Second Sunday of Ordinary Time at Our Lady of the Mississippi Abbey
[Scripture Readings: Is 49:3, 5-6; 1 Cor. 1:1-3; Jn: 1:29-34]
“Seeing Jesus …. John exclaimed, ‘Look! Behold! The Lamb of God!’ ” We do want to behold Jesus, to see him, to look at him with love. How can we exchange with Jesus the glance that lovers share? Oh, we know how to see and serve him in others: “Whatever you did for one of these least of mine, you did for me,”. However, we still hunger for his own personal look of love: “Have you seen him whom my soul loves?” . We know the risen Lord is in heaven where his loving gaze is always upon us, and we want to see him there. But, like John the Baptist, we also want to behold Jesus here and now. This desire of our hearts is most wonderfully fulfilled when we see and receive the sacramental presence of Jesus in the Eucharist. Our greatest grace every day is the embrace of Jesus in the communion of his body and blood, with the joy of lingering in his presence afterwards. But Jesus gives us yet another way to exchange the look that lovers share. We may see and be with Jesus in the mysteries of his earthly life. We may be with the shepherds crowding into the dimly lit cave at Bethlehem, or with John the Baptist gently submerging Jesus in the flowing waters of the Jordan river, or with the adventurous apostles sailing next to Jesus on the bumpy Sea of Galilee. We may stand with his mother in agony on the hard rock of Golgotha, or lie prostrate with the ecstatic Mary Magdalene clinging tightly to the pierced feet of the risen Christ. We are not too late to enter the presence of Jesus in all the mysteries of his earthly life and to be seen by him during his lifetime, because the events of Jesus’ life are both human and divine, in time and beyond time. That is what makes them mysteries.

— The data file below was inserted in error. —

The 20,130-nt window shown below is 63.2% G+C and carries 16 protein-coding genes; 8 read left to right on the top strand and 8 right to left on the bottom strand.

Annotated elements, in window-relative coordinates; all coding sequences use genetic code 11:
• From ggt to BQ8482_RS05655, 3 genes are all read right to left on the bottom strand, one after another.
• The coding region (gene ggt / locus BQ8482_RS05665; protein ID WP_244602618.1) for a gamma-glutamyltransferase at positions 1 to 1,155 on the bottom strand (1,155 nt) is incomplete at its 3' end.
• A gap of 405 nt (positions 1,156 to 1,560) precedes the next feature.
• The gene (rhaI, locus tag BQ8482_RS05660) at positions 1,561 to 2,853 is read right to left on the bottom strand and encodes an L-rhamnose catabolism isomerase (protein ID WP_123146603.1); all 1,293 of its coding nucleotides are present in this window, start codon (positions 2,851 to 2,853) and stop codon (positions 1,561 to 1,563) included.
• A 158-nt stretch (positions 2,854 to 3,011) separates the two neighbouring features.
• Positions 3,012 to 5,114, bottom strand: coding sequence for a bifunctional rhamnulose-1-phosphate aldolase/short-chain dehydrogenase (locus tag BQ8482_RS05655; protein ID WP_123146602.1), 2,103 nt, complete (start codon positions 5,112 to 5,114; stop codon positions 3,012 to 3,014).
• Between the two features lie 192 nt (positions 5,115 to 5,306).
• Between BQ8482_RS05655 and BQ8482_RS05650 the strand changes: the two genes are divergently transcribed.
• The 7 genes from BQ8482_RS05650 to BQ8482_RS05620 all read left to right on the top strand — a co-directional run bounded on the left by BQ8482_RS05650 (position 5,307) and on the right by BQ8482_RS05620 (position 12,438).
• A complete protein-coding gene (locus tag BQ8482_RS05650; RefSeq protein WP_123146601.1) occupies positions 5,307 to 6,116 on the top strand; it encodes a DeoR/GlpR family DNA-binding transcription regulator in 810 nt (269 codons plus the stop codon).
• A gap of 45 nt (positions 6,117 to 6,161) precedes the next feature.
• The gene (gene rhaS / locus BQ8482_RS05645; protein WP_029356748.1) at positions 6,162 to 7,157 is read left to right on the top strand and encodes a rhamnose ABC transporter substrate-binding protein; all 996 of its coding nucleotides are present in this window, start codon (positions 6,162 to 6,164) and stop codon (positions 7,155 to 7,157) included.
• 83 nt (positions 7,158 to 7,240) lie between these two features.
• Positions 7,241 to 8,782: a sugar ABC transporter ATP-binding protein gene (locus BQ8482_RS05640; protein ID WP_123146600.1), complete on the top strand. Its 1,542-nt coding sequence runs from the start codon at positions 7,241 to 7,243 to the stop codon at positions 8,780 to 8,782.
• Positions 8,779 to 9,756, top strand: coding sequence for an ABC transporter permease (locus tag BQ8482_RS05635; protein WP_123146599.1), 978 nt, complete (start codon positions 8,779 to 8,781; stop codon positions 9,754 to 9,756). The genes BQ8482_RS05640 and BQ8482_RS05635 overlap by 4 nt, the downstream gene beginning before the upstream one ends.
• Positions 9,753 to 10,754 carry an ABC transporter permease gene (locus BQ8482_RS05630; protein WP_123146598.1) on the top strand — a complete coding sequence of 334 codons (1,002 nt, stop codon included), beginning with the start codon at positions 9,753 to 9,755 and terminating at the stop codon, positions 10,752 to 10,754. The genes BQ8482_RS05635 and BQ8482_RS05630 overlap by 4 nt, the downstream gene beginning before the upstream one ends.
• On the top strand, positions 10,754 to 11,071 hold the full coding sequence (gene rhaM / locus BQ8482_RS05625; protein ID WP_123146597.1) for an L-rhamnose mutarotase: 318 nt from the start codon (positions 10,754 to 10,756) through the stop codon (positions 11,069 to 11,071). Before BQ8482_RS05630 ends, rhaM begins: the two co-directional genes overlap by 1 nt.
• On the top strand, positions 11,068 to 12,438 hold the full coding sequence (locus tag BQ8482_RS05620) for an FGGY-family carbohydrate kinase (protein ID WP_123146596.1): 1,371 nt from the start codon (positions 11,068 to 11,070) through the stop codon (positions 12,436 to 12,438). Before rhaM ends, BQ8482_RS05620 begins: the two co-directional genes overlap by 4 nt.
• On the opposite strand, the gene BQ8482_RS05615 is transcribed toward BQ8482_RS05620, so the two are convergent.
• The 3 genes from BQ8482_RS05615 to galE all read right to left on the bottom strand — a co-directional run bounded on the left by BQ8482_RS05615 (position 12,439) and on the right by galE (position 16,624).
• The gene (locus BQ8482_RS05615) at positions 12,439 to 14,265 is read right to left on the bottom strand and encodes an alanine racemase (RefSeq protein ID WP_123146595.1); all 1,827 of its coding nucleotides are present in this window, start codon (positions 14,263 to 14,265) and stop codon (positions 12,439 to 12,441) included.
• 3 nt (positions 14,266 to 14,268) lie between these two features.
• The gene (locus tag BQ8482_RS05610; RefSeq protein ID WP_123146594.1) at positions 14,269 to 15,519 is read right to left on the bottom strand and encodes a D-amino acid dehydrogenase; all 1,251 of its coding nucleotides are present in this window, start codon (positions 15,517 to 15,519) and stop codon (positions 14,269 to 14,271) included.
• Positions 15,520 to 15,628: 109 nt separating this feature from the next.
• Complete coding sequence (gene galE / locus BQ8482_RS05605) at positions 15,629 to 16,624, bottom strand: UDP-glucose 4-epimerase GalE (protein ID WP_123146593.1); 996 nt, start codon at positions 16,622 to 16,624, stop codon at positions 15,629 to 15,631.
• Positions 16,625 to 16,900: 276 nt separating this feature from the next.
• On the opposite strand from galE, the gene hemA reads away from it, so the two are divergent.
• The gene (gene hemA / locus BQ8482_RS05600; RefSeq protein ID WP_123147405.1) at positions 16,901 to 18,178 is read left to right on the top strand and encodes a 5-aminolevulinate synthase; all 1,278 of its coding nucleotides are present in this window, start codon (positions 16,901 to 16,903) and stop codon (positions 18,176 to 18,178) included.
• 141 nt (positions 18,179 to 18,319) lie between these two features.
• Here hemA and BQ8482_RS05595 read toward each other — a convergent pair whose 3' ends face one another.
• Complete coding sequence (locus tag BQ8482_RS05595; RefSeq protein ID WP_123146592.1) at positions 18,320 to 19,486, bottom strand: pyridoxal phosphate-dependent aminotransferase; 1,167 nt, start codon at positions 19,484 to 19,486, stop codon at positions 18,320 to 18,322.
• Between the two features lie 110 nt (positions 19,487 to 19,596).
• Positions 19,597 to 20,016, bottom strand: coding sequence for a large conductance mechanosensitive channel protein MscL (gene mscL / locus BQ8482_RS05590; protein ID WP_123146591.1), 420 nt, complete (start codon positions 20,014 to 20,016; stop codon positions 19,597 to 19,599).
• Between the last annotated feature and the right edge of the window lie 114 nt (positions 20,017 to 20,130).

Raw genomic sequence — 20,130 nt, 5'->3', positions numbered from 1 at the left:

How can we be there? Can we really enter the presence of the earthly, historical Jesus and exchange a glance of love? Can we share in the mysteries of his life two thousand years later? Yes, by the way we pray. May I recall with you this way of prayer that often brings tears of joy to my eyes?
Pope Pius XI taught and encouraged it in his encyclical on reparation to the Sacred Heart, Miserentissimus Redemptor, Our Most Merciful Redeemer. He asks, “How can [our reparation] bring solace now, when Christ is already reigning in the beatitude of heaven?” And he answers, “Any one who has great love of God, if he will look back through the tract of past time may dwell in meditation on Christ, and see Him laboring, sorrowing, suffering … well-nigh worn out with sadness, and with anguish, … bruised for our sins. And the minds of the pious meditate on all these things the more truly, because the sins and crimes committed in every age … caused the passion of our Lord. … Now if, because of our sins which were as yet in the future, but were foreseen, the soul of Christ became sorrowful unto death, it cannot be doubted that then also, he derived some solace from our reparation which was likewise foreseen. … [We] in some manner fulfill the office of the Angel consoling Jesus in the garden,”.